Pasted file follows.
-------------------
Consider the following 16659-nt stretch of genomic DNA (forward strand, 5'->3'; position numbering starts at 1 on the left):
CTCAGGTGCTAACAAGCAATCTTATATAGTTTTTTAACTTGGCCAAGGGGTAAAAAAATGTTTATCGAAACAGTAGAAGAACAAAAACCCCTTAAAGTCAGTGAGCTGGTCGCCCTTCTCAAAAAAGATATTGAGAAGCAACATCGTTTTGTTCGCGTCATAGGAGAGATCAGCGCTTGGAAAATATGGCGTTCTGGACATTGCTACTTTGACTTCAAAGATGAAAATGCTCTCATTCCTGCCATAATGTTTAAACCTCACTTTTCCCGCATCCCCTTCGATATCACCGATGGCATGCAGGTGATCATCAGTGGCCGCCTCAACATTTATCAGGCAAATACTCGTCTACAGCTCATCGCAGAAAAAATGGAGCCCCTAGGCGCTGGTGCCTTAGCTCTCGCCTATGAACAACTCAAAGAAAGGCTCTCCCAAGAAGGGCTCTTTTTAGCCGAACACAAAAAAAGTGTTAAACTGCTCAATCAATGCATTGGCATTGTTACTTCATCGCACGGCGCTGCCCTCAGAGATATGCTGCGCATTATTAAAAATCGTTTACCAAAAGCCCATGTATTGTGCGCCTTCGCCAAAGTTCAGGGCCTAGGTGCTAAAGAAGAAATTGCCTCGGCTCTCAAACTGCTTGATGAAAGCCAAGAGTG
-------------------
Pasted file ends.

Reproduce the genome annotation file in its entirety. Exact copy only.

Consider the following 16659-nt stretch of genomic DNA (forward strand, 5'->3'; position numbering starts at 1 on the left):
CTCAGGTGCTAACAAGCAATCTTATATAGTTTTTTAACTTGGCCAAGGGGTAAAAAAATGTTTATCGAAACAGTAGAAGAACAAAAACCCCTTAAAGTCAGTGAGCTGGTCGCCCTTCTCAAAAAAGATATTGAGAAGCAACATCGTTTTGTTCGCGTCATAGGAGAGATCAGCGCTTGGAAAATATGGCGTTCTGGACATTGCTACTTTGACTTCAAAGATGAAAATGCTCTCATTCCTGCCATAATGTTTAAACCTCACTTTTCCCGCATCCCCTTCGATATCACCGATGGCATGCAGGTGATCATCAGTGGCCGCCTCAACATTTATCAGGCAAATACTCGTCTACAGCTCATCGCAGAAAAAATGGAGCCCCTAGGCGCTGGTGCCTTAGCTCTCGCCTATGAACAACTCAAAGAAAGGCTCTCCCAAGAAGGGCTCTTTTTAGCCGAACACAAAAAAAGTGTTAAACTGCTCAATCAATGCATTGGCATTGTTACTTCATCGCACGGCGCTGCCCTCAGAGATATGCTGCGCATTATTAAAAATCGTTTACCAAAAGCCCATGTATTGTGCGCCTTCGCCAAAGTTCAGGGCCTAGGTGCTAAAGAAGAAATTGCCTCGGCTCTCAAACTGCTTGATGAAAGCCAAGAGTG